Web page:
Ambition & Growth Conference
Women investors urged to ‘believe’ and forget they are female
They had to overlook labels that might hold them back and seek opportunities on equal terms with men.
Consultant Susan Preston (pictured left)) regarded as the founder of women angel groups in the US, told a conference in Edinburgh that women ask for less money, yet they pay it back more quickly.
“The banks should take us more seriously. Let’s get that message out there,” she said, adding that women should ask for what they need to grow their businesses.
“Women tend to under-ask and then try to make it work through sacrifices,”
More than 230 delegates attending the first Ambition and Growth conference, organised by Investing Women, heard from a panel of female achievers.
Lena Wilson (below), chief executive of Scottish Enterprise, said she did not see herself in terms of being a woman, but as an equal to the men around her.
“A lack of self-belief can hamper women, not a lack of talent,” she said, adding that she had faced the usual media stereotypical references, including one which described her as “lovely and doe-eyed”. She said: “I do smile at those things because of where I am. But we want to break some of that down.”
Lesley Eccles (above), a vice president of the fantasy sports games company FanDuel, said she too never saw herself as a female among her male co-founders.
“I refused to be the one making the coffee and cleaning up or “mothering” the guys. I was just part of the team,” she said.
She confirmed that FanDuel would be launching in the UK later this year and added that she was confident that the on-going issues over the legality of fantasy games would be resolved and that the company would emerge stronger.
The opening day of the two-day conference heard Investing Women founder Jackie Waring (above) encourage women to emulate the rate of investment by female angels in the US.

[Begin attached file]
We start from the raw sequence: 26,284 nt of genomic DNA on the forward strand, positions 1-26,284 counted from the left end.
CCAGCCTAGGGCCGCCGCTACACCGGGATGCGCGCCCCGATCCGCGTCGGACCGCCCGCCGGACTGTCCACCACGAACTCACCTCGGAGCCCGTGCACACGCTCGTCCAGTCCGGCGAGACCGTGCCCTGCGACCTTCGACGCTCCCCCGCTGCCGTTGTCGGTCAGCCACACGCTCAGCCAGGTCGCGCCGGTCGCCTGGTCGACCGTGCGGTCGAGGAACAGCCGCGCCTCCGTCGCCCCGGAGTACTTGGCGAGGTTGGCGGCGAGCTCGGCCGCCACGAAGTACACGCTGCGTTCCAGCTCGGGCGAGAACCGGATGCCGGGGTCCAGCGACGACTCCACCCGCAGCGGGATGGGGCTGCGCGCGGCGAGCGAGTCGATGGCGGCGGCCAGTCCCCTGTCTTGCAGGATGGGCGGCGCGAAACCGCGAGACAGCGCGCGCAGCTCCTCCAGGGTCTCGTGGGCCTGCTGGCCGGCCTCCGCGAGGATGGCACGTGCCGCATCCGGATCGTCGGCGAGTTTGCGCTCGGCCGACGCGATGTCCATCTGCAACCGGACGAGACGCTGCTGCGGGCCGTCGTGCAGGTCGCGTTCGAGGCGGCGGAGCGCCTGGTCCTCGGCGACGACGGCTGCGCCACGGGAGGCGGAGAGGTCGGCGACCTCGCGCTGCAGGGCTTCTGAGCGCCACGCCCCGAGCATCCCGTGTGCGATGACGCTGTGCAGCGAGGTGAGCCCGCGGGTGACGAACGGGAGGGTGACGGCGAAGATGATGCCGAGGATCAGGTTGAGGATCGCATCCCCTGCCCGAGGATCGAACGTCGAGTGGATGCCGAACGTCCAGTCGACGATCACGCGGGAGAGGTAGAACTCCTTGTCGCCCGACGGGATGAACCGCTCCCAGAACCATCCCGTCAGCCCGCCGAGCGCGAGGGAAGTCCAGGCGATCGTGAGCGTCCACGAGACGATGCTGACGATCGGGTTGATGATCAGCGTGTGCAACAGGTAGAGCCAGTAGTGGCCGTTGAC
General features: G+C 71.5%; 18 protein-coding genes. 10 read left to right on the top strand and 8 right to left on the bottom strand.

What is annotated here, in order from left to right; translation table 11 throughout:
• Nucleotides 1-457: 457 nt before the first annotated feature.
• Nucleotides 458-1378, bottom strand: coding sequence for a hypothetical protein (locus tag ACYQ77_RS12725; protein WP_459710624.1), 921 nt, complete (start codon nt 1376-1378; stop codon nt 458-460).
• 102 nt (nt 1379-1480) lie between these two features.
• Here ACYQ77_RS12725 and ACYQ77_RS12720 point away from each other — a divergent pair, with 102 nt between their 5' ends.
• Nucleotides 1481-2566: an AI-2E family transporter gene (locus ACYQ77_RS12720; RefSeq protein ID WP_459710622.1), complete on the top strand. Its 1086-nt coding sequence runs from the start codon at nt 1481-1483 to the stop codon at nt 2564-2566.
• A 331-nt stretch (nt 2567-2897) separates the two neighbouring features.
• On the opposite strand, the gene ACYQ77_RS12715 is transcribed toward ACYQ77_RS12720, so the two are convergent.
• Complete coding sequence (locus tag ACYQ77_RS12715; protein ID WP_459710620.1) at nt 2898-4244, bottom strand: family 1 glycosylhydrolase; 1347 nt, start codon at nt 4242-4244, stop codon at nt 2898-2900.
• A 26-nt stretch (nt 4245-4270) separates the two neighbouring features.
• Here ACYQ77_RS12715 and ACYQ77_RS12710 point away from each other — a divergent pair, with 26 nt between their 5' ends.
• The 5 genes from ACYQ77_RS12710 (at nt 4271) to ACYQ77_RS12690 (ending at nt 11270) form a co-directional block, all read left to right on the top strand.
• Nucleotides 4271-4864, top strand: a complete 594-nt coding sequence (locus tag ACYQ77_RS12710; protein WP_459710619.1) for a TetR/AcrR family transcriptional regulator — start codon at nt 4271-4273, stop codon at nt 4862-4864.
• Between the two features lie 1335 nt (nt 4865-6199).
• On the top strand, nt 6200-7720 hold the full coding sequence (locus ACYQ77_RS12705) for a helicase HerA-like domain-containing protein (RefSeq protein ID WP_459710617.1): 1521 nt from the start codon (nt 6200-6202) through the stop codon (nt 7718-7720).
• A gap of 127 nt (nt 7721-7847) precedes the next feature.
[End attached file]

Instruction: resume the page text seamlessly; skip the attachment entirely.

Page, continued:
Dr Preston, however, said that even in the US there was work to be done. Less than 30% of businesses are owned by women and only 2% have revenues above $1 million.
Winner of the AccelerateHER competition
An online booking specialist won an £18,000 pitching competition organised by Investing Women.
Appointedd was selected from more than 100 entrants. Chief executive Leah Hutcheon (above) was presented with a £5,000 cash prize by Scottish Government Minister Annabelle Ewing, MSP, at a gala dinner at Edinburgh Castle. Appointedd will also benefit from a £13,000 package of mentoring, legal and accountancy support from AccelerateHER sponsor Chiene + Tait.
LINC Scotland, the umbrella group of Scotland angel investor organisations, added £5,000 to the prize fund which will be shared between the five runner-up businesses.
The Edinburgh-based start-up has revolutionised the way small businesses sell their appointments online.
Neil Norman, entrepreneurial partner at Chiene + Tait, said: “Appointedd has all the hallmarks of a great business. We are delighted that we are going to work with Leah Hutcheon to help Appointedd grow – it’s tremendously exciting to work with emerging entrepreneurs and we are extremely proud to be helping out.”
Jackie Waring, of Investing Women, said: “Leah and the team at Appointedd typifies the high quality of emerging female entrepreneurship we have been fortunate to witness throughout the AccelerateHER process.”
Stephen Ingledew, MD Marketing at Standard Life, said: “I was impressed by the quality of the pitches from all the finalists in the competition but Leah’s entrepreneurial spirit in particular stood out.”
In a message to delegates, First Minister Nicola Sturgeon – who was unable to attend – said: “Tackling the enterprise gender-gap is absolutely crucial for ensuring that Scotland’s economy flourishes. The bottom line is we need to champion female role models across all sectors and debunk the myths that there are roles specifically for boys or girls.
“The work driven forward by Investing Women is creating these role models at the most senior levels of successful growing enterprises. This will continue to break down and change attitudes about gender imbalance.”
Picture gallery (photos by Terry Murden, click on image to enlarge)
Alex Feechan of Findra; delegates enjoying coffee; Paula Skinner of Harper MacLeod; Ronnie Johnston of Informatics Ventures